For the past three years, Gabriella Musacchia, PhD, assistant professor of audiology, Jiong “Joe” Hu, PhD, assistant professor of audiology, and their research team have traveled to Nanjing, China, to assess at-risk infants for early signs of hearing impairments. Research shows that early detection and intervention can help children with hearing loss develop better language skills later in life. This international collaboration includes researchers from the Stanford University School of Medicine and Nanjing Maternal and Child Health Hospital, which is associated with Nanjing Medical University.
Pacific doctor of audiology students had the opportunity to join the research team, where they played a critical role in recording data and examining patient cases. “It is always our priority to have students involved in projects that are on the forefront of auditory research,” said Dr.Hu. “Students will not only experience the process of research, but will also learn from experts in this field.”
During the two-week trip, the research team evaluated the auditory processing development in two groups: infants born with jaundice and healthy infants. Jaundice occurs when the baby’s blood contains excess bilirubin, a yellow pigment of red blood cells. This causes a yellow-hued discoloration to the skin and eyes. If untreated, jaundice causes liver and brain damage. Research suggests that jaundice is also a risk factor for Auditory Neuropathy Spectrum Disorders.
The research team measured stimulated responses using the speech-evoked frequency-following response (FFR) method, a test for speech functional processing. Team members also employed the Auditory Brainstem Response (ABR), one of two methods used as part of the universal hearing screening program.
The FFR method uses the speech unit of a consonant-vowel combination, specifically the syllable “da,” which is widely used in English and in Mandarin Chinese words, such as 大 (big) and 打 (hit). Stimuli parameters for the ABR method followed standard clinical parameters such as a brief click or tone beep. Both sounds were presented at equal sound levels.
The FFR method proved to be a promising measure to better understand hearing loss and its effect in infants with newborn jaundice. Their research found that infants with jaundice have a less robust response to speech sounds. Further testing also revealed that after phototherapy treatment for jaundice, the infant’s response increased when given the same hearing screening using the FFR method. These results would have either been undetected or labeled as low-risk using the ABR method.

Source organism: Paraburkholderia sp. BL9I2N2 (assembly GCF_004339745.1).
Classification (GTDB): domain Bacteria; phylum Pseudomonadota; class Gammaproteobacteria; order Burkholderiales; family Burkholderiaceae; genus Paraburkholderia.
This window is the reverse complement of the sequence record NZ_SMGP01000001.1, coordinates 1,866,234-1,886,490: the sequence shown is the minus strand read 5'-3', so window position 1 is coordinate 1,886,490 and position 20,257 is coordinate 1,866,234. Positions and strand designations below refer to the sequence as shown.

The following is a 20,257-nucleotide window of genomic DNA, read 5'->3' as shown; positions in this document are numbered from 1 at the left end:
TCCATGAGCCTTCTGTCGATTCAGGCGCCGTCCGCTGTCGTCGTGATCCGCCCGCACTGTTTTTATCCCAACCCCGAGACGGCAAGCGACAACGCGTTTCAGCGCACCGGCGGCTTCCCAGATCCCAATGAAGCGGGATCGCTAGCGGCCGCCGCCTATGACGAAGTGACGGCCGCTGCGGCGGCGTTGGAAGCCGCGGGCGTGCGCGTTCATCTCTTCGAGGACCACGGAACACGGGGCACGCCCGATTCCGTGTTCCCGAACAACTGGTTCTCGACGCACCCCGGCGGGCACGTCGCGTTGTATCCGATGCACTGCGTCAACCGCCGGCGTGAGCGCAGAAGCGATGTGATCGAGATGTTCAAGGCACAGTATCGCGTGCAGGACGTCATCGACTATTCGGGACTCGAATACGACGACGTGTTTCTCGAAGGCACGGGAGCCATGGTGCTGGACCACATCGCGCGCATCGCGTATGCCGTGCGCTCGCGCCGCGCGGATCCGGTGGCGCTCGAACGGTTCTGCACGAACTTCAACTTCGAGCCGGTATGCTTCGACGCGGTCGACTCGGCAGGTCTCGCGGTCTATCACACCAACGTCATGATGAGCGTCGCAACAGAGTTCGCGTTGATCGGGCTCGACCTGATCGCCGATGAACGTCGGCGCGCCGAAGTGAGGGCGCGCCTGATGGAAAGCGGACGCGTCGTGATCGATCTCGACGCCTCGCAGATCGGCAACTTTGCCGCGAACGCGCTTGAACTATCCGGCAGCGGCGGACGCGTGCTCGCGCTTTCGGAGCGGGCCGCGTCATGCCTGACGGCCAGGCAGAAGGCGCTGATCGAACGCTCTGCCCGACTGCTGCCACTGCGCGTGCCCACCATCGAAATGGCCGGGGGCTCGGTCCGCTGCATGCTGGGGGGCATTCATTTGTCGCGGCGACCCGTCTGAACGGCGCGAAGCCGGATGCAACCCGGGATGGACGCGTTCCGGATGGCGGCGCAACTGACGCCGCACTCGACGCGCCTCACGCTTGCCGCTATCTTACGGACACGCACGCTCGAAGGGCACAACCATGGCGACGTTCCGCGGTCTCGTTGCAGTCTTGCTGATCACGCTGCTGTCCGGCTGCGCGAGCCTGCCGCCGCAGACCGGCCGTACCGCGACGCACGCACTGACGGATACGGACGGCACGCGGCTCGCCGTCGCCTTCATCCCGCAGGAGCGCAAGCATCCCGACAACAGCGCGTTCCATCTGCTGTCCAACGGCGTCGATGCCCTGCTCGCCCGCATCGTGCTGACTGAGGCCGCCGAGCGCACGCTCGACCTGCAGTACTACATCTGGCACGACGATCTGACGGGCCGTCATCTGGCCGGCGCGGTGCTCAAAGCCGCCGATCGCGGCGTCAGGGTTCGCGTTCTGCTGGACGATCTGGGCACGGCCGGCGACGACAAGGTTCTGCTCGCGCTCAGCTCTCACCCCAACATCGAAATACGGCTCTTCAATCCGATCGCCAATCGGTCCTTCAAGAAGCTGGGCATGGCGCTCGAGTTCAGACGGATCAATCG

“While the ABR method has been widely used to assess auditory functions, there is reason to think the FFR method may be better suited to identify the precise neural transmission abilities of the auditory nervous system,” said Dr. Musacchia. This discovery further supports the use of FFR in clinical settings for audiologists and neonatologists.
Researchers are making breakthroughs by taking cues from Mother Nature. “We found it intriguing that we might be able to use the mother’s voice rather than clicking signals as a hearing screen test,” said Vinod K. Bhutani, MD, professor of pediatrics at the Stanford University School of Medicine. “Our concurrent research that promotes skin-to-skin care, also known as kangaroo mother care, aligns nurturing processes to our research objectives.”
“Hearing is an international issue,” Dr. Musacchia said. “This collaboration is important because it gives our students a breadth of knowledge and context for what we do. It also supports the department’s mission to advance the profession and create audiologists who are global citizens.”
“This collaboration is important because it gives our students a breadth of knowledge and context for what we do. It also supports the department’s mission to advance the profession and create audiologists who are global citizens.”
Qin Hong, associate professor at Nanjing Medical University and associate chief physician at Nanjing Maternal and Child Health Hospital, served as a visiting scholar in Pacific’s Department of Audiology from January to June 2019. “A close relationship and deep collaboration can certainly benefit both parties and will, in turn, form the forefront of international collaboration in providing hearing health care,” she said.
By Dua Her ’09